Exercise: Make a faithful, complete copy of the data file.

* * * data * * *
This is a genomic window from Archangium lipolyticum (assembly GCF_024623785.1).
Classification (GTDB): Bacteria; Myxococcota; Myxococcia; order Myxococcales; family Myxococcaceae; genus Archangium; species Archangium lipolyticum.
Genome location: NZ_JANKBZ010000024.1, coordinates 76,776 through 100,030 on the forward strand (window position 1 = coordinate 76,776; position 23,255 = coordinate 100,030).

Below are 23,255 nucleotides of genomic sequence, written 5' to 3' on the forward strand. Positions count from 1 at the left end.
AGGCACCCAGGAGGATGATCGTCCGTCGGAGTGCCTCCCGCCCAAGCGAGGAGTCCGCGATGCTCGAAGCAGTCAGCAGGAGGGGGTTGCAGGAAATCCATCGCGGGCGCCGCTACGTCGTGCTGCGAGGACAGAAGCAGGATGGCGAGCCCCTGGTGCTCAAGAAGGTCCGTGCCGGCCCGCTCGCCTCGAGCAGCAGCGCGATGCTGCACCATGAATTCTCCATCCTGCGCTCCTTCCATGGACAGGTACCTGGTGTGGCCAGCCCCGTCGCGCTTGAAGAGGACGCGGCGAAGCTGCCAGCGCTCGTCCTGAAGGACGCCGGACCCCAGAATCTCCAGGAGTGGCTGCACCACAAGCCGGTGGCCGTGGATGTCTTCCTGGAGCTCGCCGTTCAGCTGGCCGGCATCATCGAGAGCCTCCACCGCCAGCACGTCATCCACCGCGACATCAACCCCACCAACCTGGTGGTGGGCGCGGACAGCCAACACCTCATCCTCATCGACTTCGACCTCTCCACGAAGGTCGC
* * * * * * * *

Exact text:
This is a genomic window from Archangium lipolyticum (assembly GCF_024623785.1).
Classification (GTDB): Bacteria; Myxococcota; Myxococcia; order Myxococcales; family Myxococcaceae; genus Archangium; species Archangium lipolyticum.
Genome location: NZ_JANKBZ010000024.1, coordinates 76,776 through 100,030 on the forward strand (window position 1 = coordinate 76,776; position 23,255 = coordinate 100,030).

Below are 23,255 nucleotides of genomic sequence, written 5' to 3' on the forward strand. Positions count from 1 at the left end.
AGGCACCCAGGAGGATGATCGTCCGTCGGAGTGCCTCCCGCCCAAGCGAGGAGTCCGCGATGCTCGAAGCAGTCAGCAGGAGGGGGTTGCAGGAAATCCATCGCGGGCGCCGCTACGTCGTGCTGCGAGGACAGAAGCAGGATGGCGAGCCCCTGGTGCTCAAGAAGGTCCGTGCCGGCCCGCTCGCCTCGAGCAGCAGCGCGATGCTGCACCATGAATTCTCCATCCTGCGCTCCTTCCATGGACAGGTACCTGGTGTGGCCAGCCCCGTCGCGCTTGAAGAGGACGCGGCGAAGCTGCCAGCGCTCGTCCTGAAGGACGCCGGACCCCAGAATCTCCAGGAGTGGCTGCACCACAAGCCGGTGGCCGTGGATGTCTTCCTGGAGCTCGCCGTTCAGCTGGCCGGCATCATCGAGAGCCTCCACCGCCAGCACGTCATCCACCGCGACATCAACCCCACCAACCTGGTGGTGGGCGCGGACAGCCAACACCTCATCCTCATCGACTTCGACCTCTCCACGAAGGTCGC